The constitutional violation has been decided and affirmed by the Supreme Court. (See Brown v. Plata, supra). Moreover, the effects of the overcrowding spread far beyond those in need of medical treatment. As noted in the Plata decision by the Supreme Court:

Even prisoners with no present physical or mental illness may become afflicted, and all prisoners in California are at risk so long as the State continues to provide inadequate care. Prisoners in the general population will become sick, and will become members of the plaintiff classes, with routine frequency; and overcrowding may prevent the timely diagnosis and care necessary to provide effective treatment and to prevent further spread of disease." Brown v. Plata,_U.S._, 131 S.Ct. 1910, 1940 (2010).

Moreover, there has been a concomitant rise in the level of violence in the prisons as well as an increased incidence of suicides and other preventable deaths. (Id.) The fact that conditions in the prisons have degraded to inhumane levels is not open to serious debate.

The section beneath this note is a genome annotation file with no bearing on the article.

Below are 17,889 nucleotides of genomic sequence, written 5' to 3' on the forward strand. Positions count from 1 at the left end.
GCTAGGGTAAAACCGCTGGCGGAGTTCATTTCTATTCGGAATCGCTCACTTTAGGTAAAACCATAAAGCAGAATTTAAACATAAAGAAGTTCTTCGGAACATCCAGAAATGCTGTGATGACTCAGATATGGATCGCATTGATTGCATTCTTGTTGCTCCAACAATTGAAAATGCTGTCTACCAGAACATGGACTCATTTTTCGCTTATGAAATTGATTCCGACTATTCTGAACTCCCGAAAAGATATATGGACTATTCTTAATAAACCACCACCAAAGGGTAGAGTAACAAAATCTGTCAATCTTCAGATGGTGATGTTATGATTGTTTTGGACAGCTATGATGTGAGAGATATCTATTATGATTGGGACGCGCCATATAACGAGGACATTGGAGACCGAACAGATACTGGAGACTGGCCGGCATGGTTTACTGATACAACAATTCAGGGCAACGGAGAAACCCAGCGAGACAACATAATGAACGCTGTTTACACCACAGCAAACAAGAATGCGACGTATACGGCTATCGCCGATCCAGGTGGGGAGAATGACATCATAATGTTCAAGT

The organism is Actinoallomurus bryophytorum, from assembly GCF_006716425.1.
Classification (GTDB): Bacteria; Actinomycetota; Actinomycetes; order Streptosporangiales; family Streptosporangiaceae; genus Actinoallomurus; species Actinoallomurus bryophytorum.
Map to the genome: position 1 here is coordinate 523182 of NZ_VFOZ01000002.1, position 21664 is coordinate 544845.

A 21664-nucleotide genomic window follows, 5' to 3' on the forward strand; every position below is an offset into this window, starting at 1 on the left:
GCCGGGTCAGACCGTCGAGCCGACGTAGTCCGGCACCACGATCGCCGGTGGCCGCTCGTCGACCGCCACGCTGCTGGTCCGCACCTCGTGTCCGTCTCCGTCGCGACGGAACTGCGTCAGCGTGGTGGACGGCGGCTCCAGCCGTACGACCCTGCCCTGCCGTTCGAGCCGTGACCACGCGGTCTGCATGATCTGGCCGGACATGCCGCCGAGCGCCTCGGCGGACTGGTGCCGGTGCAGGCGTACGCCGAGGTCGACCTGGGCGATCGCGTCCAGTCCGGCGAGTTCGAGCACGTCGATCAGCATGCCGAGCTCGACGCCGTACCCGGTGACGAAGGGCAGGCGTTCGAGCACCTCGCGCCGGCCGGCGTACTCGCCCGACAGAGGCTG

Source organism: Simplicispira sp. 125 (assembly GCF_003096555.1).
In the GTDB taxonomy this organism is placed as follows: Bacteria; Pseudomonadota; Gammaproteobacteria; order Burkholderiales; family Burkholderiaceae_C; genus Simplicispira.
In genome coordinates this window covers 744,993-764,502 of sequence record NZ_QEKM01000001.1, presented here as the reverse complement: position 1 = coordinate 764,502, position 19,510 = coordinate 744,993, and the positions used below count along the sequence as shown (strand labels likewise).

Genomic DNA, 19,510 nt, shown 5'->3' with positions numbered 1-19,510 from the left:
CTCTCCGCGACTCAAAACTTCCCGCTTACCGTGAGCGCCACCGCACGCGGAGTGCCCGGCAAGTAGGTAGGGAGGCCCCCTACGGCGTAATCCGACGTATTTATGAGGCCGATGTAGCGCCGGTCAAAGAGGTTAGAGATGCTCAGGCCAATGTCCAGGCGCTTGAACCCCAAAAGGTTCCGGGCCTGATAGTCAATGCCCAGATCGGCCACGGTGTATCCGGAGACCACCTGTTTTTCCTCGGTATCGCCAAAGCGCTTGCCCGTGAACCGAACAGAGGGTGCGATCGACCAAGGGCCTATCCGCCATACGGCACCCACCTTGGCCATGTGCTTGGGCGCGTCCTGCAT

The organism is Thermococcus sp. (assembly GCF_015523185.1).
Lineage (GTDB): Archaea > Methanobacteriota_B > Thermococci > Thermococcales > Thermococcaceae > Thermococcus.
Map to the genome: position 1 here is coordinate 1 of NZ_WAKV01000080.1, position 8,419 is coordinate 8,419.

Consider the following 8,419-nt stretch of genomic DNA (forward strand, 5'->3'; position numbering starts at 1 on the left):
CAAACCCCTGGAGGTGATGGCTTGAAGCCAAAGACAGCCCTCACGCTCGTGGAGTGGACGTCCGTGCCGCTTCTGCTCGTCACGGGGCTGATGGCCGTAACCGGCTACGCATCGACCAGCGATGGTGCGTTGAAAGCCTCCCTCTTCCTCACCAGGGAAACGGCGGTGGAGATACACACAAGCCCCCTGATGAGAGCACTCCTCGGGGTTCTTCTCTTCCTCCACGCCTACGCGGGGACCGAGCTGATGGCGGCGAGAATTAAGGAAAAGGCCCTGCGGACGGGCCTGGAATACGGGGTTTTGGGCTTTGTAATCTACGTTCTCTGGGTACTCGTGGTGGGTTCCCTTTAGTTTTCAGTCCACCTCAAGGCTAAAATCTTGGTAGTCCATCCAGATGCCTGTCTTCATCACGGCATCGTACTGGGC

Whether any of these conditions have impacted plaintiff is a question which the court is not in a position to answer on the current state of the record. Even taken in the light most favorable to the party asserting the injury, the court is not now prepared to find as a matter of law that a constitutional violation has been visited upon Plaintiff. As for the second prong of the inquiry, i.e. whether the overcrowding in question violated clearly established right to be free from violations of the Eighth Amendment must await further factual development of the circumstances of plaintiff's incarceration.

In the final analysis, there are factual issues in dispute which preclude summary judgment at this time.